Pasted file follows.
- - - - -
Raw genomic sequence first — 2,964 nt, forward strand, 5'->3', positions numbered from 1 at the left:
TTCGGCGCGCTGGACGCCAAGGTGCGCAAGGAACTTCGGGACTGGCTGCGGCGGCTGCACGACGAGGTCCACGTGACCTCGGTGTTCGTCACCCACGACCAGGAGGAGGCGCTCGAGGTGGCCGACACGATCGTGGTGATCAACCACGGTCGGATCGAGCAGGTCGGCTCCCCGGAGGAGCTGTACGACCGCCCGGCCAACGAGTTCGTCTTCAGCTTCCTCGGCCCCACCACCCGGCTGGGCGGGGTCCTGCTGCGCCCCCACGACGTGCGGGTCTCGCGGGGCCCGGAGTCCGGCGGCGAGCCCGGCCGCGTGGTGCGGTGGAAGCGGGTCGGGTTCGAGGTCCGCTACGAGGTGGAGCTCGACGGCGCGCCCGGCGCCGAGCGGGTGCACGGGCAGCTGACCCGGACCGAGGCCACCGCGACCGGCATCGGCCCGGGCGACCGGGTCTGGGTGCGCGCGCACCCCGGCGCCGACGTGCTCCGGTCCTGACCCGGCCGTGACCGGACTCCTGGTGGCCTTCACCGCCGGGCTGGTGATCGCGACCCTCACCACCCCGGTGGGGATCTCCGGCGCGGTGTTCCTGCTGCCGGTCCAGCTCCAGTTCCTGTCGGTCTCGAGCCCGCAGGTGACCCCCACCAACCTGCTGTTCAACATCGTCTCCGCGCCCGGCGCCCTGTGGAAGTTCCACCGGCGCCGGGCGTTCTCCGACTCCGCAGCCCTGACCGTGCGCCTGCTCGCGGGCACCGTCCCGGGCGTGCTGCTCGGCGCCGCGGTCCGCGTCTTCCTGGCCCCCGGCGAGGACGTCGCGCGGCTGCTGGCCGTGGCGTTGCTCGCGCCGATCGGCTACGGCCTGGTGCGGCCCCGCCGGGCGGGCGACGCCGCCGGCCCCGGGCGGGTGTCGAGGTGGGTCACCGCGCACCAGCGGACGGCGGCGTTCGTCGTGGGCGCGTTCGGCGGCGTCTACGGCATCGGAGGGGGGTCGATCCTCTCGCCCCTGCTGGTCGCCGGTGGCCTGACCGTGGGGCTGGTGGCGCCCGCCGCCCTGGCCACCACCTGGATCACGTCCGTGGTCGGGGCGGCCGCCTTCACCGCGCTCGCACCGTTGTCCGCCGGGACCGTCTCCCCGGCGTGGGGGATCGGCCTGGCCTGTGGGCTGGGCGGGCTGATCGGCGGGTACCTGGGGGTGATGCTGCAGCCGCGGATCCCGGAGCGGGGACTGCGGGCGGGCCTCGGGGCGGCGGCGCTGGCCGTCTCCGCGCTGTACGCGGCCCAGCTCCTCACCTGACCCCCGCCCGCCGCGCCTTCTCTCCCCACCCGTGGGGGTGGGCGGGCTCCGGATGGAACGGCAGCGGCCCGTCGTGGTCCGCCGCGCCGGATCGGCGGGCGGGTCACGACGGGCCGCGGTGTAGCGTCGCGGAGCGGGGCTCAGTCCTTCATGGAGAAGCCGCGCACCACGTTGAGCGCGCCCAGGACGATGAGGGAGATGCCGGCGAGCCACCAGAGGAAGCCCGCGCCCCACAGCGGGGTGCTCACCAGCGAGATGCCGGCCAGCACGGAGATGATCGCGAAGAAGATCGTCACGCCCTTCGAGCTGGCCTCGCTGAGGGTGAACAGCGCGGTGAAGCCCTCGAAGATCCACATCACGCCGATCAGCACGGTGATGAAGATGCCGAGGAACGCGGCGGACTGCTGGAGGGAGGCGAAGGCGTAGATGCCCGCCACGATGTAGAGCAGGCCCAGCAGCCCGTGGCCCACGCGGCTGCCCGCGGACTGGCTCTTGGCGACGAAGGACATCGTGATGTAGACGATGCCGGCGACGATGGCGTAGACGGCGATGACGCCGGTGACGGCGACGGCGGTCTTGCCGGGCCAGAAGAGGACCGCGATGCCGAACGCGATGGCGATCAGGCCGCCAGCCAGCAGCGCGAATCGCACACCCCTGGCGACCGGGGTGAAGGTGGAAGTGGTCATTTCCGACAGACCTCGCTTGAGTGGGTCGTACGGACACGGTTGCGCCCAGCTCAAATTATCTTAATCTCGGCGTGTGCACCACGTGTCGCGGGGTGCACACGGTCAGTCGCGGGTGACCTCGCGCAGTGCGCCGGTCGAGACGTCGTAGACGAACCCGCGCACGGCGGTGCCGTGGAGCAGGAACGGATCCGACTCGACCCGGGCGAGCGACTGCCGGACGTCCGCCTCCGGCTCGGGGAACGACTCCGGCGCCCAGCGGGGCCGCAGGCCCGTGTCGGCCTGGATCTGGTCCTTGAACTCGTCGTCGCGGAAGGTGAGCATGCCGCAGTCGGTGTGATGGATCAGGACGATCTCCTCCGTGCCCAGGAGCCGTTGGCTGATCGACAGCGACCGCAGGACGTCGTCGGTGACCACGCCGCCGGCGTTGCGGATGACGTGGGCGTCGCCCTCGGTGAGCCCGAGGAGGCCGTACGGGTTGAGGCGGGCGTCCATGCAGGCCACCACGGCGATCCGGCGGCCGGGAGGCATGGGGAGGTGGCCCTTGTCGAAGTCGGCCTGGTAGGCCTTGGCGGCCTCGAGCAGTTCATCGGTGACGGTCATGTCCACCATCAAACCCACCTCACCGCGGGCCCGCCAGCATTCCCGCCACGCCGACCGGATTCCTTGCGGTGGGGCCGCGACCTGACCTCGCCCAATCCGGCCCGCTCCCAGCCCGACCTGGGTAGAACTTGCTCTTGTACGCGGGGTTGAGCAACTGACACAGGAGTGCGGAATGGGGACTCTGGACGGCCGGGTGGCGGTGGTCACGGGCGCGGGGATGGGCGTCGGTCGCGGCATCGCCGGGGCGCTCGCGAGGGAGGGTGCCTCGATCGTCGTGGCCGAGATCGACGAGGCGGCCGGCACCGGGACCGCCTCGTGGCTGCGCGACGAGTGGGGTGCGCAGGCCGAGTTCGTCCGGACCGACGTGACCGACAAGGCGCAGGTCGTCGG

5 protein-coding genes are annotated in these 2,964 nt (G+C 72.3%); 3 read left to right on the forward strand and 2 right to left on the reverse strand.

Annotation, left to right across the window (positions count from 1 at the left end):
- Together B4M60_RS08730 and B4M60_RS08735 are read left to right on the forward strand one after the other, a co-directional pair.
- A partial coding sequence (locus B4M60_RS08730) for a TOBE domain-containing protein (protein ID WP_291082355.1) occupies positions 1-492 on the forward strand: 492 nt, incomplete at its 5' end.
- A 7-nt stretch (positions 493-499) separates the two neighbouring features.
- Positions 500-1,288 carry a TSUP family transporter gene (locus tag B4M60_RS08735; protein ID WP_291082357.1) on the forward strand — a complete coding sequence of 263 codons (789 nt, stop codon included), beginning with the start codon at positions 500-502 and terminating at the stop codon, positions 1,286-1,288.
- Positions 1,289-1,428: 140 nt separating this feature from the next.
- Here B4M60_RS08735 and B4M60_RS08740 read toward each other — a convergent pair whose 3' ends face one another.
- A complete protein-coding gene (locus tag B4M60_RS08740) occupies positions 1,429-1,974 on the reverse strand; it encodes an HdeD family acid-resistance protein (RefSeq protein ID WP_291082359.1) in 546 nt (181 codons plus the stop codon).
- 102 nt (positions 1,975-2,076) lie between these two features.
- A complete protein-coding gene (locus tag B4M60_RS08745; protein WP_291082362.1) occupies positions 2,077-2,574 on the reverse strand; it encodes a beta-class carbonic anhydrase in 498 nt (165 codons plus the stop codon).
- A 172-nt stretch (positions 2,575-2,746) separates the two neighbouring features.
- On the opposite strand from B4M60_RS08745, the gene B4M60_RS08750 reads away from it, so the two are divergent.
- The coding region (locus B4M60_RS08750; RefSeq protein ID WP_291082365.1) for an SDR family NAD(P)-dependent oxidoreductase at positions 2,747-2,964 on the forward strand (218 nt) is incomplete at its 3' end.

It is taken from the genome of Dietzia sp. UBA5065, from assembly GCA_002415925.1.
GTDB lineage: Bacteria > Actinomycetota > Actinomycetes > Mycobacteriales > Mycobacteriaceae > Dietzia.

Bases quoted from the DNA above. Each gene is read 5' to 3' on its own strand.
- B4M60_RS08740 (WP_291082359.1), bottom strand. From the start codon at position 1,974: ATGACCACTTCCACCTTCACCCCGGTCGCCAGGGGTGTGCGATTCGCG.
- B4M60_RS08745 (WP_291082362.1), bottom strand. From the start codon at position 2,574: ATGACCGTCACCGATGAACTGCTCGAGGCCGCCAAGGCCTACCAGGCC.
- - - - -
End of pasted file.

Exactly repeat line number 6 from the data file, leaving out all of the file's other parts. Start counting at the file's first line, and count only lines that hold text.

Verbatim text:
- A partial coding sequence (locus B4M60_RS08730) for a TOBE domain-containing protein (protein ID WP_291082355.1) occupies positions 1-492 on the forward strand: 492 nt, incomplete at its 5' end.